The news-herald. (Plattsmouth, Neb.) 1909-1911, February 11, 1909, Image 7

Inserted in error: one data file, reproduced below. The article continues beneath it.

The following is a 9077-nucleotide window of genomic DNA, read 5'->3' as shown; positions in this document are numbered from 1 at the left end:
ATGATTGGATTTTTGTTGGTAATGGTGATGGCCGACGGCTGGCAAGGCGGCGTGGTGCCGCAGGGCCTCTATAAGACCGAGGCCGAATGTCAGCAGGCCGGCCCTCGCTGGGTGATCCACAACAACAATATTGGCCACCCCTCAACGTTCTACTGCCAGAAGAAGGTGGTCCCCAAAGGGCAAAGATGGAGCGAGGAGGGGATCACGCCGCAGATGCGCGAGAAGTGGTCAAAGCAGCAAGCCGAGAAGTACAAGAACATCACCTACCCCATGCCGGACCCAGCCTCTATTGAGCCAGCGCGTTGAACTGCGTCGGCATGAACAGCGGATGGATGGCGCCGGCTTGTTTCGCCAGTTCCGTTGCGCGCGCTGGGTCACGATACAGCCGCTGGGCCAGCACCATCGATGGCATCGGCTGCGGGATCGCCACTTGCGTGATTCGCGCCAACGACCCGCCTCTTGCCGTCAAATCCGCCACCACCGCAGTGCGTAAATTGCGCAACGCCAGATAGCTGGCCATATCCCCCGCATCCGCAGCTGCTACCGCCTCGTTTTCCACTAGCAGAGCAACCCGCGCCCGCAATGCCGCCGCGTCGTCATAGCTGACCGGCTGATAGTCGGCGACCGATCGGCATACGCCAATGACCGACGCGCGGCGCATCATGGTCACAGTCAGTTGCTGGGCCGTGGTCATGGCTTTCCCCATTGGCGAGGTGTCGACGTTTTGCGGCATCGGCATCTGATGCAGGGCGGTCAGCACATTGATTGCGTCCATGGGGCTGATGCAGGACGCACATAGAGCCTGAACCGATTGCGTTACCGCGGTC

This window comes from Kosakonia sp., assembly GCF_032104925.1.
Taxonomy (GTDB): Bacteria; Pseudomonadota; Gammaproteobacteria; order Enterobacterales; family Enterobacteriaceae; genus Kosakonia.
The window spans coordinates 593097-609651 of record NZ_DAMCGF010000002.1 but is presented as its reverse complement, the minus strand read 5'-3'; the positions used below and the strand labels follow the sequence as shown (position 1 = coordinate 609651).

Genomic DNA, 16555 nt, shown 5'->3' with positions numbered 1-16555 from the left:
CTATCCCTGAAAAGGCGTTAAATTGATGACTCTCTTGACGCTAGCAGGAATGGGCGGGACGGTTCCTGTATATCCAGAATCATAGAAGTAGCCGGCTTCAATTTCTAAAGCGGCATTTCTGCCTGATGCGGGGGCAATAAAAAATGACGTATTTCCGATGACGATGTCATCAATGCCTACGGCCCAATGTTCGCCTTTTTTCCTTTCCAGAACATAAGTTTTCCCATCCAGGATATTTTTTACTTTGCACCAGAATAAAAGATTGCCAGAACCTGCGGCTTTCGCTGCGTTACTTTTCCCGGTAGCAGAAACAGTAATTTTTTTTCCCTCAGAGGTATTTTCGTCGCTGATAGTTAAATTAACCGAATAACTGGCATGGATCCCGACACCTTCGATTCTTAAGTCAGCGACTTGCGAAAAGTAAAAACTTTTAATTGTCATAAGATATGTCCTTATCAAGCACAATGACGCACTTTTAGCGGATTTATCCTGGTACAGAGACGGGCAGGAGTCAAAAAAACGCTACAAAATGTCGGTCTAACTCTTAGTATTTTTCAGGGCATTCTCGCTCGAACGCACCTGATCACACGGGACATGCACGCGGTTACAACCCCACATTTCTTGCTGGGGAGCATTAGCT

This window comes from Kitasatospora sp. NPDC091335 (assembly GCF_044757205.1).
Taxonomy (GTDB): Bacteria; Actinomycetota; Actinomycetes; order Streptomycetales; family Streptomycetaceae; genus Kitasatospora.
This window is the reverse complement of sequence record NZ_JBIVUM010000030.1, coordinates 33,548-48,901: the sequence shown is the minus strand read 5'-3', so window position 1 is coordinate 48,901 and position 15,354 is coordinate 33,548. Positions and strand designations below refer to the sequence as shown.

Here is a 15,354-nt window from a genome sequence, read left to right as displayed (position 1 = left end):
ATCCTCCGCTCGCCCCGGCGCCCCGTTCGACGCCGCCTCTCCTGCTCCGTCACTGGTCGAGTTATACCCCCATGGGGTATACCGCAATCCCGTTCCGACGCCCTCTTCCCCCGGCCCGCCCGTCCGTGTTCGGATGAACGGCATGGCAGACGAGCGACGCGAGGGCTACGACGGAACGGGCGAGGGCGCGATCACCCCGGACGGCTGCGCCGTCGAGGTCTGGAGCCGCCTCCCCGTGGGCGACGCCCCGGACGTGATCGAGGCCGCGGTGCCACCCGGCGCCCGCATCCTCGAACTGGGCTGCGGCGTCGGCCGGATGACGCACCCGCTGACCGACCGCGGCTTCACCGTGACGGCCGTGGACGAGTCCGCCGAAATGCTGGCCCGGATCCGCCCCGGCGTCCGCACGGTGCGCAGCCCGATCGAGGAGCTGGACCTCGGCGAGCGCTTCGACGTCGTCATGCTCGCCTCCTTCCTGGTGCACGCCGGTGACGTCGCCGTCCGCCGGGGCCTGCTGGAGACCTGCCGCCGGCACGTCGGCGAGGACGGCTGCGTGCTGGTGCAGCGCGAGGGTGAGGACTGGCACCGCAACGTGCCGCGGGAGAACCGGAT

A.. ik V;- 7- ' i ... fit I ' ' ik (FT V' . e. IS fmM 1 1 ' 7 : it:' 'LI ttjf j 7.r-s TT'lbt' wmm Bfr si II l!f W v ,,c ' ', . , w SELL WOODARD. USTI(1T10NS .OX lo follow DoiiRlas Al Havana Done:- Lincoln nioK( the nam day This was not. one of tlio joint soiit:lit oplKiitiinlllpM i closely us li" coiilil las ami hi isr.s. DOKN 1009 DIED dcliaicM, luit Lincoln hi the uflcrnoon an swcri'd what Douglas liad hnid in the foicnooii. I.ynian Lacoy, Sr., dcscrlhcs tin' two moot Inns. Lincoln avoided bo Ini; picst nt at the nicctlim's of DoiirIum. Ili arrived In Havana just lieforo "if ailernoon apiiolnlmcnt, but t lions wrro friends who outlined to li I ill the Hproch of lion-las In the forenoon. Hoiiulas," said Mr. Liicoy. "tiled to kill Lincoln with faint irulne. IteferrltiK to Mm opponent at Hie morning meetluK, Pounlas said: '.Mr. Lincoln Is u very iilco man, very sociable ami cnterlainlnK. He makes n very pleasant companion. I used to know him when lie lived at Old Salem In Menard county, when ho kept sloie and sold whisky to his customers.' Douglas never referred to Lincoln us a peat, lawyer or as a man of ability. At the aficrnoon nieelliiK Lincoln ppoko of Mr. )oimlas personally and said bo bad been Informed of the 1 1 Unite of pi also Mr. Ioiilas bad liestowed upon hiiu. H T li a i ebal K J I 1' t.ned ".!ie" Lincoln am tin y were p I ii across tl:" lier !o t"u;bt on Missouri "bioad..wor!ls." ii lion cavalry sab; I luted Siat s .01 with rei;iil:- brcs of the i : in . Those dra- worn t:(. years of Koons" in tl:is count ry. " As soon ns the ferry reai 1: .-.I ih land Mr. Lincoln was taken in on,. (i- -reetion iind Mr. sbiidds in the other. They were kIvoh seats on o-;ft nad bit to themselves while seconds and peat eimikf rs discussed the situation. In n short tiiu.- a sevious d.'.rect in the proceiiii!!.';-, on tho part of Shields came to !;:;ht. The chullenve had been sent ;ireniatnivly. The mistake is explaine.! quite clearly In i ln Alton traditions. Lincoln had amused himself and bin ontor'ained'the Wh.:s by writiiv,' funny letters to a Sprim'liHd pap.-r about the D' tnocra.'s. ami BiKiiint; his epi.-tle "Aunt IJebecea" Mary Toild, who ;itt erwards became Mrs. Lincoln, and .Inlia .layne conspired to adil to the nyety of the community by m-n Int; np an "Aunt Rebecca" letter of their own ( enipo;:i ion iiml send ing it to the paper alo'i:; wbh seme verses which they sliinod "Cat h ben." The letter which the I'-'ls wrote went outside of polities ami contained a burlesipie pro posal of lnariiai' to Auditor Shield.!, Now, the auditor, afterward a I'nited States senator from time stales, and a brave ireiiera! of two wars, was a llery youtii; man. While Sprln.".!ii Id laughed, Shields bean an investiga tion. He demanded of the editor the real name of Aunt Kobecra." The girls became frightened. Lumi, tho banker, went over to Mr. Lincoln's olilce and said: "We've got into an awful lix." "What's the niatti-i ?" asked Lincoln. "The girls have written some poetry on Shields," said liunn. "Didn't you see It in the paper? Well. Shields pays be won't stand it. What shall we do uhout it?" "Yon go back and when you meet Shields tell bitn I wrote It," said Lincoln. Shields accr pled this without verification and sent the challenge, Shields saw the error of proceeding further when he learned that Lincoln was not the writer. Tor an hour or nmre the writing mil exchanging of notes went on. Meantime the population of Alton stood in n dense mass on the river bank looking across the chan nel ami having a good view of all of the movements. "Mill' Souther, good reporter that he was, kept bis eyes on the principals. lie told that for some time after the landing Lincoln ami Shields Fat quietly on their logs. Lincoln said nothing, and Souther thought he looked HTions. After a while something happened, and South er said that when he saw it he "nearly blew up." The bundle of sabres had been laid down near the lo wlvre Lincoln was sitting. Lincoln reached out and took up one of the weapons, lie drew the blade slowly from the scabbard, and Souther said "it looked ns long as a lonco rail." Holding the biaile by the back, Lincoln looked closely at the edge, and thin after the manner of one who has been crlndln;; a siythe or n corn knife, he b' an to feel gingerly the edve with the ball of bis thumb. My this time "Mill" Souther was ttenn ndom ty Interested. Hold ing the wilne by the handle. Lincoln stood up and looked about him. He evidently saw what be was looking for In a willow tree several feel away. liaising the mi.:hty weapon with his long arm. Lincoln n tubed and clipped one of the topmost twigs of tin- wi'iow. Winn he haj tkoroughly satisfied himself as t.i the e;;',ci"i:cy of the broadsword be sat down. A few liiiliUies later the cor responib'iicc was closed en lei in 'honorable to both par ties." A the boat put. bat k lo Al'on Hie spectatois on the bank were borrilied to see hing pn-i.e upon the deck a llgure covered with blood, while a well known Altmilan leaned over the llgure pling a Ian vlouously. No! un til the boat was cliiic In shore was it .-ecu that the iigitro wa a log of wood and Ha: the "I leiviv" coverim: was u red flannel shlit. Wet tworili dtoppi d the fan, s'oo I up mid grinned A Lincoln Mor uiiith wi never d'e is the i ly tie-pie.-lib'M liuide to the criticism of (ir.int's habits. Lin coln said: "lie wished he knew what brand of whisky Grant drank, in onlei' iliat hi l:'b;h! scl haul- el' I'iMsbii:; and almo'.t lost. had rt'thbed H. Surreiuli r" (!r 4, & -' 'j w'"' vj&'irn$ wm mm HEBREW THE BLADE LOWLY FROM THE i init mi . fMm If nr. r. v-i soille to tile other gcim-l Ills." The .amlinir. or Shilob, had been fought Three months Ik fore the country victor of l-'nrt lionelson "rneonditional i:t. and had made a hero of hint. Now. with the (lUiniiod responsil: ing siiriuise, tliere arose a of certain newspapers and superseded, it 'pre:- plesiih nl. He told iity for the I'lttsburg Land mighty clamor on the part politicians, that (Irani be ntailve I How talked freely with the 1 1 1 Til what he had known of Grant before the war and Mentioned the fear entei -tallied by some persons that Grant drank too nint h to be intrusted with high command. .Mr. Illow was a smooth npoken man, with sharp black eyes, quick lo appreciate humor, lb- had been a very successful business man for years before he became interested in politics. Ho was rather below the average height. Presld'-nr Lincoln listened thoughtfully until Mr. Illow had expressed himself, and then asked with apparent seriousness what brand of whisky Grant drank. Kxplainlng why he sought the In formation, be used the language about sending some lo the o' her cent rals, which litis become historic. Some men "who knew Lincoln'' do not believe the po litical history which has been written credits him with his full pari in the win sia of the Republican party. They remember where Lincoln stood toward' the last Whig conventions. They recall the movement to make him vice pp sblent en the ticket with Fremont in IS.'O, which fortunately was abandoned on gr iunds of expediency. And they mention political acts of Lincoln whlnh possess no small si'-iiilicance when taken with subsequent events. John R. Spears f Tallula knew Lincoln from is:;:!, when he was u surveyor. He was prominent In the politics of tho day. He heard Lincoln speak In the Har rison convention of Illinois in 1SI0 and In BUpport of the iiomina.ion of flay before the Whig convention of Illi nois in 1MI, and on other occasions before the Republi can party organized. Mr. Spears has this recollection of the beginning of the Republican movement: "Lincoln called a meeting of a few friends al a coun try store w here Tallula now Is. Ho had boon 'a mirveyor when the county (now .Memirdi was a part of Sanga mon. He knew almost everybody. There were 40 or fid in Hie gathering nt the noro. ,ir. Lhicoln made a talk reviewing political conditions and offering suggestions as to Hie future. He inlh il for some paper to write down what posiHon he thoirht should be taken upon, tho ques tions of the day, especially upon slavery. Then? was no papi r to be bad. Lincoln drew n newspaper from bis pocket, lay down on the cellar door and wrote on the mar -in the essence or the principles which formed the Republican party. This, I believe, was tho first meeting of the kind In the l'liited States, li was a year or more before the convention lit Hloomltigtoti, where the Rcpub Mean parly of Illinois was started and where Lincoln made one of the best speeches of his life, which was lost." .Mr. Spears does not recall the exact time of (ills meet ing at which Lincoln wrote on Hie margin of a newspaper the first Republican ph'tfonn, n,, knows thai the meet in;; was called by Lincoln two yen is or more before Mm national convention which nominated Fremont In l'Ml. lie knows that this enunclaiiun of Re nibllcan principles us., I" fie-e Ibe Itlootiilnutoli coin elition, S.t,.t L, Lnnii.1 ote Iriiin N'ewraslle. lmj.. lo Mm , y O mu kifcA. -JUt'ii 'Mr. Douglas.' he.nild. 'has seen fit .i?r " i.v 1 Wr. sfitlivit U'j&K. ' ' .llrLH r.ive nie iiraMcin mh sneech. for w : f:lVl. WimmSS. U . i ... nk, mo linos Vll J UiWyfi V.U will, the ginge.br. ad. who said he 'f 'tl l ft ."'Hi -rM 1 l.-.V l M Lincoln f'eiitentiial association, contributing to the in formation about Lincoln's earliest relations with the for mation of the Republican parly. "The Whig National convention of IMS," .Mr. Mundy writes, "was completely under the control of Toon, In and Stephens of Georgia. They had (b ebb d thai Gen. Taj lor should be nominated on no platform but hi.-, record as a soldier and slaveholder. Greeley v.;is there fmiii New York (iffeiing to guarantee ilmt that state would cast lis electoral vote for Clay If the convon'ion would nominate him, but the Taylor managers would lis. in in no such proposition, no doubl for the reason thai Clay's not satisfactory. Lincoln the Informal ballot that it the record as a slaveholder was and Greeley loth agreed after was useless to press the inline of Clav any luliuc nomination of Taylor was a foregone concbi-iion, a id it so turned out. In the convention of lS"ei. wl in -"ie;Mnnt was nominated, the name of Lincoln was s-i .('ed for Vlce prsidel:l, hilt the lenders deemed It w e to Vive ll,e place to William M. Dayton of New .ler-:ey. an I It was. perhaps, fortunate for Lincoln that the convention did so " The' Mh of Auviisi the Republicans bad a tally at Springfield. Christian county sent up a delegation. W'il liam T. Maker, who, while a boy. had ground Lincoln'. bags of corn for' him during two yiais at tin- mil! on tho Sangamon in the rail-splitting das, was marshal of the delegation. "We mustered 10,'i wagons, most of 'In m having four or six horses, and loaded with Cliii.-tian e-iunty Republi cans," said Mr. Maker. "On the way up w camped ir.or night on the Sangamon, near Rochester. When we catm1 to Springfield we formed In line and parsed iIoaii in from, of Lincoln's home, where we halted. Lincoln was stand ing on the steps shaking hands with hundreds of people who hud come In to attend the rallv. As I rode up at the head of my deleeailon Lincoln left the slept, came cm: lo us, took tue b the hand, and .-aid: 'How are ou. Maker?' Then he looked clown the long b.ie oi wagons and men and said: 'Maker, It must take a ti.od many men to run n tbtephlng machine In ChiisMan county'" While there were only seven joint ib lMii s of formal character under the challenge, there wen oiher eei a sioiis when lunulas and Lincoln lilied aponi it n i,:s s i close together lis to aff'U'd tile cxi In-cecil i f p-.uial passages. Lincoln was anxious In get li- tore ihe Demo craUe supporters of Douglas, lie did no! shun, but latin r to hlch lor liked it better than any oilier man did. hut got h ss of it. As" to what Mr. Doiigla sab! about his acquaintance with me In Old Salem, that I kept store, attended bur sit e! sold whisky, nil I have to say Is that while I practiced at the bar on the In side. .Indue Douglas pracliecd on till milsido of Hie bar.' This created great applause from Mr. Lincoln's audience'. I have' always remembeieil this debate. A few !as iro I had a conversation with Kav Watkins ef Mi mud county, who knew Lincoln in those days, and was at the ';! dies I have referred to; he n'uietnbci cd It U8 I have stated." Lincoln's speeches have suffered in tho reporting. As they have been collected from vaiious sources, they show m-rlceii difference's. The speeches which Mr. Lincoln wr"o in advance v i'ie rot many. The speeches which were t;'en down by a competent steiiocrapber, like thoso el' llveied in the Joint debates, are. of course, authentic. Met many short -.peiche s were wri'ten out from memory or fiom longhand notes, and varying versions of them up pear In the later bh'otles unci ccdlect ieuis. One of tho iiio,! notable of Lincoln's impromptji, short addresses was that which Is call". his farewell at Springfield when ho Maitid for Wadiii.g'nn. There ;:re s.-vc-ral versions of this i -pe c eh. .1. II. Cheney of Mlooiniii'Mon was one of tho c rowd "of not more than Kill," he rM.vs, vlio went to the G'eat 'i lern cb pot and heard he fareWedl address. "Tills soiei Ii." Clmi.ey thinks. ' hii.i Ve'-'lonl. If f'ver, been e orrii tly epiotejl in the hb-toii s i' Lincoln.. Nicolay and who are all men yon would- look .lo for u 'correct ver fail to give Ii as it v,s iekrii.". . . Chene y took the copy, which Is here,, reproduced, the Chicago Tribune, thi., mniiig nft.er Lituuiln's He thinks any one who will take J ho trouble to ,i. with ti e vefsiiui in the later histories will it is tile heller Speech. Hay. sioii. M r. f.om eleparluriv compare t' iigrc'i with him that ' M l ileiiis -No one not in' iiiy'situaHon can nppre e iate my feelitr:s oi" sullies at'ltds 'parting. To Mils place and tie kli.iliu -s of'lhis peofe' owe cvcrythlnR. Ib ie have live d a i;u .irter of a i'eMitw)', atid have passed ttoin a vo'itu to an old man. ILore my chJIdreu were hot II and ol"' lies bat ied. . . . ,. I now h ave, iioi knowing when or whether ever I may retiiii', with ;i t.i.-.k before me gre,i,ter than that which ii -t d on the i-hou'd' rs of Washlngion. ' Wltfoi.t the .-1 : 1 1 ,,' that DMne 'Me ing who ever aided him. who coni r.-ds mine ami all ib's'itihs, I can not sue e e-e.,1 'tt Mint as. ; ,anc I cannot fail. "lrn ting in him v. lo i in r.o wiili me and remain with "'! and he i v. -rywh.i ie Uv l'o.sI, h t us confidently hope ' 1 ! , i Ii It Will be' we :i, " To I is c are comn.e i . 1 1 1 -g on. as I ho v In your praycm veil ws; (o!al,:ilil Pie. I !i!e H . frionda ami tlelghhors, an iifi'e-ctioiii.ic faieWe 11."